The Expro International Group PLC recently provided stimulation services on a successful job for Unocal in the Gulf of Mexico. Unocal used the StimTube process to stimulate a previously zero production gas well back to a stable production level of 4 MMcf/d.
StimTube is an oxidizer-based tool for reservoir stimulation which, when detonated, can generate large volumes of high-pressure gas – as much as 20,000 psi at the reservoir face. These high-pressure gas pulses are effective in perforation breakdown, fracture initiation, and elimination of near wellbore damage.
The tool can be run through tubing or on slickline to stimulate existing perforations and eliminate the need for additional stimulation techniques, thus resulting in significant cost savings for clients. It can break down scale in the wellbore and displace fines from gravel pack screens. It is also an effective tool in breaking down asphaltenes and other plugging agents in heavy oil wells.
Unocal's well on Brazos block A-105 had been initially completed with 300 ft of open perforations in the low permeability Big Hum D formation. Production rates and pressures had steadily decreased over time, and large diameter tubing hindered the well's natural lifting capabilities. Over time, the well was unable to produce against a system pressure of 500 psi. A decision was made to isolate the bottom 138 ft of perforations due to water and sand production and leave 162 ft of perforations open to flow. While this successfully eliminated water and sand production, stable flow could not be initiated. Wellhead pressure would build readily to 1500 psi when shut-in, but when brought online would drop to below line pressure in a matter of minutes. It became clear to Unocal that stimulation was in order to re-establish flow from this low perm interval.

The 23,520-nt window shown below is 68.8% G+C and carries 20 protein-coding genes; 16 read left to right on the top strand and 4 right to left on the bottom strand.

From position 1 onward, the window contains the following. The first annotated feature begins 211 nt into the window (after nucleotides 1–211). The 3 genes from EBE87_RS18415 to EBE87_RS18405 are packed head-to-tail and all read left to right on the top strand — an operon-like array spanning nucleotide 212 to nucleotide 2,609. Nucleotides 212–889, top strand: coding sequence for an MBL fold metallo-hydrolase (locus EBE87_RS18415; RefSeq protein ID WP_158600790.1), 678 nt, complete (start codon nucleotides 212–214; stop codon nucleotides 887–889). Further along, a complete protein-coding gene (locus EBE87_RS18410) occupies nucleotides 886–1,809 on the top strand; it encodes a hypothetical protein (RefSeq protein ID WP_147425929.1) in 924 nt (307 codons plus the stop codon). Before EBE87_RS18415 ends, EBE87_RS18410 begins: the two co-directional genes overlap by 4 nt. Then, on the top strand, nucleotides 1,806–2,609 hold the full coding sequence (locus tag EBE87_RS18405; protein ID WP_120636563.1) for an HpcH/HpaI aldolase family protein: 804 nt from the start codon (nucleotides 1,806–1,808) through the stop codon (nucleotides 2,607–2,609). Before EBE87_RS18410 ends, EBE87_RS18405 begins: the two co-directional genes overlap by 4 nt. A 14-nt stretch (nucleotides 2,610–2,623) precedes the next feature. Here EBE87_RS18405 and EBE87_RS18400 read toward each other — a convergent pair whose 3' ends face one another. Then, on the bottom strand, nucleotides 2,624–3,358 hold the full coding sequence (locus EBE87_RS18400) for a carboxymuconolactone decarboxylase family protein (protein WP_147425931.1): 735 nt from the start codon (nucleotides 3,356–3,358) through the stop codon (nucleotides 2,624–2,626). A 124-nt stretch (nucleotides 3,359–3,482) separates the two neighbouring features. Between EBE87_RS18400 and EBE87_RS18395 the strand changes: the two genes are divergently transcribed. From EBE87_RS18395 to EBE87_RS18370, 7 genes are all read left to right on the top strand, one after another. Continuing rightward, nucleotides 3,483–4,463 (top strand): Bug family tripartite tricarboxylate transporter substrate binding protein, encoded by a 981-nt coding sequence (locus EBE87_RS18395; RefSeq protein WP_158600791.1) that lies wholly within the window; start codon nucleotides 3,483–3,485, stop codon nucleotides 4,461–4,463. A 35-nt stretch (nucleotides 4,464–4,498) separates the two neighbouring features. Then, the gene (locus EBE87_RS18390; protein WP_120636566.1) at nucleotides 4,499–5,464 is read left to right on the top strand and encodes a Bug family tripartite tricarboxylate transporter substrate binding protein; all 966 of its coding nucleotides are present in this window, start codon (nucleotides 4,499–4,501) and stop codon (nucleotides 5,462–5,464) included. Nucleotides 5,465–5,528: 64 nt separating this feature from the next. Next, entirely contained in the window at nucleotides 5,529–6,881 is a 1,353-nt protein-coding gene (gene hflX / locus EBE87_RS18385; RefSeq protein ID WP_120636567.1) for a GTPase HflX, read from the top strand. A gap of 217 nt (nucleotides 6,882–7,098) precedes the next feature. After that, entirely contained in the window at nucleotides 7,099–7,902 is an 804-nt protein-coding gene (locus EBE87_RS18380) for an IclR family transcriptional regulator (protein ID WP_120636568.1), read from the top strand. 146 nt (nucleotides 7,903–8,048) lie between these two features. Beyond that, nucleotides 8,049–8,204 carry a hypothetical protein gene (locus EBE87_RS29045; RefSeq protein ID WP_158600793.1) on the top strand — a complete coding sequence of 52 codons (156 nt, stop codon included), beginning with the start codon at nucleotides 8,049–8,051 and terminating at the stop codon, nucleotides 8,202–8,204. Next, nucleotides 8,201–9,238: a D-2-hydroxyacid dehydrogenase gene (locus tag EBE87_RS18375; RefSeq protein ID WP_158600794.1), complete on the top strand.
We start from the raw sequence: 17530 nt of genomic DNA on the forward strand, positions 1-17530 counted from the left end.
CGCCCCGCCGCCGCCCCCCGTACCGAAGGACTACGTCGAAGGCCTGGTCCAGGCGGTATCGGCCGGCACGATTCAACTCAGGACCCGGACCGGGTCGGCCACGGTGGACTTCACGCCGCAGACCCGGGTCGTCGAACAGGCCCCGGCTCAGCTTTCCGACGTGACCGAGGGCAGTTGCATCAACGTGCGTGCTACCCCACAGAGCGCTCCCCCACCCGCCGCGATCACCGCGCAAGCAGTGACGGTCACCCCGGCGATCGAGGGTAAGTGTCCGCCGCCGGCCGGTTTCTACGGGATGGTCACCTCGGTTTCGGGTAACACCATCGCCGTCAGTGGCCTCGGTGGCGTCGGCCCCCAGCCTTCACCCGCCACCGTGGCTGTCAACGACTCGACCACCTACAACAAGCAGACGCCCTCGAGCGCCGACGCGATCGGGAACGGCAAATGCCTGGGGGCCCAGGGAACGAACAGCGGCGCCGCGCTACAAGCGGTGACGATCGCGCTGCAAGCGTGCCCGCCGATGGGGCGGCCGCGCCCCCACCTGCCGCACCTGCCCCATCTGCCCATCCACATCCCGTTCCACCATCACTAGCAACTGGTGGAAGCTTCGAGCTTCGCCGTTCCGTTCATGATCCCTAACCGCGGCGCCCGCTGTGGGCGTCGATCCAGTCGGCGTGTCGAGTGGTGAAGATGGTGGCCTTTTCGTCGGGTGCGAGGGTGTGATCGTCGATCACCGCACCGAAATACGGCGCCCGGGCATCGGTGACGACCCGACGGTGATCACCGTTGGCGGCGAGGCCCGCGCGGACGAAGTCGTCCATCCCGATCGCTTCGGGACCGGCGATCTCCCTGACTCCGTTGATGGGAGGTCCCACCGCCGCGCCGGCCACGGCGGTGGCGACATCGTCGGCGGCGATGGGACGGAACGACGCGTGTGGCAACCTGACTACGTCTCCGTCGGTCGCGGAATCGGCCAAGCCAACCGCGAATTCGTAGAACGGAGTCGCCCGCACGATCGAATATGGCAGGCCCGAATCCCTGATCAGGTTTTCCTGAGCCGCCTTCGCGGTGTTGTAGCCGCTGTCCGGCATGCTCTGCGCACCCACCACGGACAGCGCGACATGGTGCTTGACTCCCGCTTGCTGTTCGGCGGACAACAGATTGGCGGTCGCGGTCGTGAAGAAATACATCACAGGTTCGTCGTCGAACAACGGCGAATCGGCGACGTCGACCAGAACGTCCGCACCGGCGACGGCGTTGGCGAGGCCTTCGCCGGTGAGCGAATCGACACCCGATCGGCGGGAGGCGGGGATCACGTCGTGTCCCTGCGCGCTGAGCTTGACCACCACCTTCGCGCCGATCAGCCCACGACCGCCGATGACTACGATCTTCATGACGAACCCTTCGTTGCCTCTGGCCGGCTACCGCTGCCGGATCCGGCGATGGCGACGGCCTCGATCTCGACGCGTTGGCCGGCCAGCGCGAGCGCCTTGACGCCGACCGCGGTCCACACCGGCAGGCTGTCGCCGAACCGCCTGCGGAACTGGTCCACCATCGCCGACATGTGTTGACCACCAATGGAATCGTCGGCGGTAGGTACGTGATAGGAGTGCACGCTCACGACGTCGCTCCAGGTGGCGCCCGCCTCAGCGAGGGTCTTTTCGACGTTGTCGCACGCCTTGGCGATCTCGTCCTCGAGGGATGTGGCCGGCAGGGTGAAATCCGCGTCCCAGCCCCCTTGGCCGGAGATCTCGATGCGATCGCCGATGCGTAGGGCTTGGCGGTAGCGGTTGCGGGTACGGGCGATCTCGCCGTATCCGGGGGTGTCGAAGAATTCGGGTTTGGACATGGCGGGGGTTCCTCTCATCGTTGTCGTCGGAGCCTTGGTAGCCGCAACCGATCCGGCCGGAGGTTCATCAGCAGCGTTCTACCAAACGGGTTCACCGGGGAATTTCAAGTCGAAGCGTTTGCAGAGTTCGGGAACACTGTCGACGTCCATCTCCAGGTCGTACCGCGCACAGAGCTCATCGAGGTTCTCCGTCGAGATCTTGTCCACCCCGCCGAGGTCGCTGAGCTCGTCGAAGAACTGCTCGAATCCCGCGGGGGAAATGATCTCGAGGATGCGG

A gamma ray/casing collar locator/pressure and temperature gauge survey using their slickline depth correlation system was run. Unocal selected the best zones to stimulate based upon the original log data and simulation runs. The decision was made to run three 15-ft assemblies of StimTube and treat 75 ft of total interval.
Upon firing the tool using the slickline firing head system, an immediate pressure increase of 90 psi was observed at the surface. After the second firing, an additional increase of 20 psi was recorded. This same effect was observed following the third firing, with a total increase of 120 psi observed in surface pressures over the three runs. At this point, the well was successfully brought online and a stable flow rate of 4 MMcf/d was established. Rates as high as 5 MMcf/d have been observed.